Students gather in one of the Glover Alston Center’s front rooms. The fireplace mantel was crafted from wood rescued from a campus catalpa tree that fell during a windstorm.
With an earthy color palette inspired by the spices of the world, a gas fireplace warming the front room, numerous cozy rooms and a spacious kitchen, the Glover Alston Center — within weeks of its January 2010 opening — has become a favorite spot for students, clubs, faculty and others to meet, study, cook and connect.
“It has a warmth to it, as if people actually live in it,” said Danny Kaplan ’10, a race and ethnic studies major and member of the planning committee for the Glover Alston Center, located in a renovated historic home at the edge of campus. “I saw the house many times during its construction, but I did not expect the finished product to look so homey.”
Named for donors Kari Glover ’72 and her husband, Thaddas Alston, the center at 26 Boyer Ave. opened in mid-January.
Nearly seven years in the planning, the project was inspired by a need initially identified by multicultural club members. “They were struggling to find different places to meet and have personal, private conversations,” said Mukulu Mweu, associate dean of students for intercultural programs and services. “There were very few places we were able to identify on campus where they were able to have those kinds of conversations.”
Numerous student clubs — from spiritual and religious groups to working class/first-generation students and Feminists Advocating Change and Empowerment — identified the same concern, Mweu said.
“Reid Campus Center has the Coffeehouse. It’s hard to have a private conversation there with all the traffic,” she said. “Upstairs the rooms are basically classrooms and not very cozy.” Clubs often met at one of the Interest Houses, but “students felt like they were intruding, taking over somebody’s personal space,” Mweu said. The same was true of lounges and kitchens in the residence halls, said Ben Wu ’07, a former resident director and current program director of the Glover Alston Center.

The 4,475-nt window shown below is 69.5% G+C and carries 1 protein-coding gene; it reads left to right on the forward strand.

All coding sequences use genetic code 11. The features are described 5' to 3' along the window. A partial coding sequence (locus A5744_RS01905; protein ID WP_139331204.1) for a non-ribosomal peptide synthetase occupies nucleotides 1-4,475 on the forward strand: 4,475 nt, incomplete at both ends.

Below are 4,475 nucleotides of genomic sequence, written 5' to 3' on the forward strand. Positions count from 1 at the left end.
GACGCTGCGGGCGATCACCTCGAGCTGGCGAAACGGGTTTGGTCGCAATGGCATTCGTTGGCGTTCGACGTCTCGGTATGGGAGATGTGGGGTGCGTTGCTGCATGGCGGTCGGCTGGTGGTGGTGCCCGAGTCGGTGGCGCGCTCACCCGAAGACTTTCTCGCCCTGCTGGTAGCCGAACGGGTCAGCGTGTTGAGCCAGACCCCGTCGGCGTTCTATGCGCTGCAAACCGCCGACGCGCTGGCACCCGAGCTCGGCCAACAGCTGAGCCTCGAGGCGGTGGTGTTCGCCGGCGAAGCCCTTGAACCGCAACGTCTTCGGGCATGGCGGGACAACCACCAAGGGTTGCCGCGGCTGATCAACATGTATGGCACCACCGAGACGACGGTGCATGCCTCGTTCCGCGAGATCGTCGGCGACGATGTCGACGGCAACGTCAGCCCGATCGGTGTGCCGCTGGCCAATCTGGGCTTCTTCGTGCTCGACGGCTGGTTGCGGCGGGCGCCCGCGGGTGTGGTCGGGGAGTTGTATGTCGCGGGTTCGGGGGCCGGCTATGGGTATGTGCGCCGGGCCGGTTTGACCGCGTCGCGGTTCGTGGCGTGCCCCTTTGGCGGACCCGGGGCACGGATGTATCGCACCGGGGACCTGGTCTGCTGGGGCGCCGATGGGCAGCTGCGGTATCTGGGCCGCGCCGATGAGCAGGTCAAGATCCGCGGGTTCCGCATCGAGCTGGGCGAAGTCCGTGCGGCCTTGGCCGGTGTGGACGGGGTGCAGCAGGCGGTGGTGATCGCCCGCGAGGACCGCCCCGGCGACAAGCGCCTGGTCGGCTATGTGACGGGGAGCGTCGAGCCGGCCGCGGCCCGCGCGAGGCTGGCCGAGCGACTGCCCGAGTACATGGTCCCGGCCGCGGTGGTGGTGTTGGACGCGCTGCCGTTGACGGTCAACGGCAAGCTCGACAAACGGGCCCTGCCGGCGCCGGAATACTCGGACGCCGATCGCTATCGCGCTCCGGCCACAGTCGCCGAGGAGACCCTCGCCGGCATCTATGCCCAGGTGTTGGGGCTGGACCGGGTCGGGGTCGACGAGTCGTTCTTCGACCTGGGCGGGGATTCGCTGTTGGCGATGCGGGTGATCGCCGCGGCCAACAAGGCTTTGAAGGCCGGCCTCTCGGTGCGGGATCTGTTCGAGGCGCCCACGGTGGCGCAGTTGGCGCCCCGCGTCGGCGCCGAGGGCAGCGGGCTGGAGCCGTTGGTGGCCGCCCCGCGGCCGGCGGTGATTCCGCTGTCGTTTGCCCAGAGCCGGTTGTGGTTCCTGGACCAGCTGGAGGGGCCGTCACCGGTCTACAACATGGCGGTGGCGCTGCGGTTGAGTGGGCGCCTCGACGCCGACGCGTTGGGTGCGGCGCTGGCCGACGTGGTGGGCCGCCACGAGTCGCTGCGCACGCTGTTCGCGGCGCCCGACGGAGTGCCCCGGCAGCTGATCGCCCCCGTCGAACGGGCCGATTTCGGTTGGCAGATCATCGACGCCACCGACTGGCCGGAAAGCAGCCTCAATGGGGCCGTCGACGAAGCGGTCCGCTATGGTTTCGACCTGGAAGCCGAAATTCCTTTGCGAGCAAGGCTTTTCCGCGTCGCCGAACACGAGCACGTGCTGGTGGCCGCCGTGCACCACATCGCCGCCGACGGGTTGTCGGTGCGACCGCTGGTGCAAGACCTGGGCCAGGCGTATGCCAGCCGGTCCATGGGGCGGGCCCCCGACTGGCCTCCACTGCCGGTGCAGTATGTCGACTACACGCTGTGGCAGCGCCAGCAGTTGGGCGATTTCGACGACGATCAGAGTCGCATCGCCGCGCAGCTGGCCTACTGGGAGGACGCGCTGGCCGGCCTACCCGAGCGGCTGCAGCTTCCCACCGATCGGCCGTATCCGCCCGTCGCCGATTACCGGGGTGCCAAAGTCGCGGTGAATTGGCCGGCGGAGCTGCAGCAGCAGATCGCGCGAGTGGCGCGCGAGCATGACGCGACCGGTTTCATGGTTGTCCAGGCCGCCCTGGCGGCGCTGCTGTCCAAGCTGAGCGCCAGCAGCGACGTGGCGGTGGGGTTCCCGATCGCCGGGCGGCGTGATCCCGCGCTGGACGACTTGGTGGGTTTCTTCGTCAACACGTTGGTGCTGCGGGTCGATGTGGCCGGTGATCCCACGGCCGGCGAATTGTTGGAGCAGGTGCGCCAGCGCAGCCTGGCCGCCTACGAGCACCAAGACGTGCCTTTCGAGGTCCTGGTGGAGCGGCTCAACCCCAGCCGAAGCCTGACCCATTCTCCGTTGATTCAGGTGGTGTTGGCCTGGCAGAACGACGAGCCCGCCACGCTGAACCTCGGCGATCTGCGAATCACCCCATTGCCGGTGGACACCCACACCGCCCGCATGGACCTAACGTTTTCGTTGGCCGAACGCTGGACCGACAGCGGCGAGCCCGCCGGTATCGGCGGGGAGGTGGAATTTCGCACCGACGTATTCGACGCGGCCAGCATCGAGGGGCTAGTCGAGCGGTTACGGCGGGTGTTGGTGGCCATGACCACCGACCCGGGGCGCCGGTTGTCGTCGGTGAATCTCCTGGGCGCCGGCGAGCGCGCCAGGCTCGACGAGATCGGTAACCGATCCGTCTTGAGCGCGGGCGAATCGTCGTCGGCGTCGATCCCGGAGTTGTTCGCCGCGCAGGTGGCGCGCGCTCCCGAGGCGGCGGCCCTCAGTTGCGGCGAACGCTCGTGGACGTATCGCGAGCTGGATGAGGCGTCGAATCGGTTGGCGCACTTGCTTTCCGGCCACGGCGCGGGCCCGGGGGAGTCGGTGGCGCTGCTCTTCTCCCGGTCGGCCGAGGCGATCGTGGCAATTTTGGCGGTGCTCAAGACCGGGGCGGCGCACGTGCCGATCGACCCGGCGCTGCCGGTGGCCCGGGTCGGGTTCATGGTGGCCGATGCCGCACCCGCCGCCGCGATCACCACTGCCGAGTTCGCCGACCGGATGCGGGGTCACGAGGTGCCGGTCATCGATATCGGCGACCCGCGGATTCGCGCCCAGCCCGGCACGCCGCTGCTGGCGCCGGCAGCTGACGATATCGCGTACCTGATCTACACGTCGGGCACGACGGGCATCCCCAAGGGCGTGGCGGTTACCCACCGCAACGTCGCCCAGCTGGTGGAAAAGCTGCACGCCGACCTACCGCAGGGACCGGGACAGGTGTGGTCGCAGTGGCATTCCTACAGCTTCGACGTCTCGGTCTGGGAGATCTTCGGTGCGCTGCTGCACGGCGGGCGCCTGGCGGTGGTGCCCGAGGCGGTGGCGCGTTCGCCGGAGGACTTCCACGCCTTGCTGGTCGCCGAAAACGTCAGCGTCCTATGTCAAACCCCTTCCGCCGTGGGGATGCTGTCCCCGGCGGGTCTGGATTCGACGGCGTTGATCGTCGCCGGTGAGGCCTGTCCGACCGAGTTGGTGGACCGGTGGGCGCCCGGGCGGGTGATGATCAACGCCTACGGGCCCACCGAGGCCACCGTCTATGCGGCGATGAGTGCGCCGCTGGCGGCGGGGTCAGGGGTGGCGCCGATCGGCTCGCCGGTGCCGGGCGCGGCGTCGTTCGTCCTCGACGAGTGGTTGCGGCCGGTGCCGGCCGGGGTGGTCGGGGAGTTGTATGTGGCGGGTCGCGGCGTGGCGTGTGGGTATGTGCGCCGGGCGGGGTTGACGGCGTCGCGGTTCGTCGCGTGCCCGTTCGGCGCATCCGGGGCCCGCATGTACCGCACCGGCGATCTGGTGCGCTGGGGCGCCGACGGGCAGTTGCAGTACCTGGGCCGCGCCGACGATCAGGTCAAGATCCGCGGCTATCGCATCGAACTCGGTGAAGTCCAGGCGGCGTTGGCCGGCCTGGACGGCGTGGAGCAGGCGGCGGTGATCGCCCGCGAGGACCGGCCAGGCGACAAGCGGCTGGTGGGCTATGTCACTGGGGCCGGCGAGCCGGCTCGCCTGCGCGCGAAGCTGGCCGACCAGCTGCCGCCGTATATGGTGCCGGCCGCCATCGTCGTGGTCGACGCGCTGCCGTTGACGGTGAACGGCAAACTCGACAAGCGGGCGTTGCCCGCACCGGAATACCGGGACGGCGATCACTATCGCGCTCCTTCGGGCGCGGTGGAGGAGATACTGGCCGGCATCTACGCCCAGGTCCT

– Mukulu Mweu, associate dean of students for intercultural programs and services
Today, the students and staff who haveinvested thousands of hours planning for the center realize the potential for the house “is even bigger than what we had imagined back then,” Mweu said.
“This house is open to encourage ongoing dialogue on a multitude of issues, and all faculty, staff and students are welcome to use the house and share their ideas, share their cultures and learn from one another,” Mweu said.
To facilitate that interaction, planners incorporated in the design a variety of spaces: Two main rooms off the entrance, one with a large TV; a large kitchen and dining room; and small and medium-sized rooms upstairs for spiritual reflection, activities, meetings or individual study.
In the planning stages, club members also identified the need for a place to cook together. For Sarah Deming ’10, an economics major and past president of the Black Student Union (BSU), the kitchen is her favorite part of the house. In January, at the first BSU meeting of 2010, Nick Chow ’13 and Alan Okello ’13 cooked cuisine from Chow’s native Trinidad and Tobago.
“We all hung out in the kitchen smelling the food and catching up after the long break, and it was something that never could have happened if we didn’t have the Glover Alston Center,” Deming said.
The center “bridges cultures in a very relaxed atmosphere without forcing conversations,” Mweu said. “If you’re here to study and meet a friend, and you go to the kitchen to get a cup of water and you find another group there, maybe cooking together, a conversation is likely to come out of that interaction. ‘Tell me, what is this that you’re making?’ or ‘What do these spices represent?’ They will be sharing the culture in a very organic way.”
“A welcoming gathering space is important to any student organization,” said Kaplan, a leader in Hillel-Shalom.
Organizers also envision the house as having a distinctly educational component with documentary film screenings, small-group discussions on student research or topics of current concern, and opportunities for students to access expert speakers at social events before or after lectures.
“We hope that the general campus community will feel comfortable coming to this space,” Mweu said.
As Mweu and Wu sat on a paprika-colored couch across from the fireplace, they reflected on the journey that culminated in this moment and this special place. They also pondered the work yet to do: Furniture for the patio and front porch; additional furnishings, plants and homey accents; and funds to support programming are on the wish list.
Still, the house right now is “pretty terrific. We hope this will be a house well-used,” Mweu said.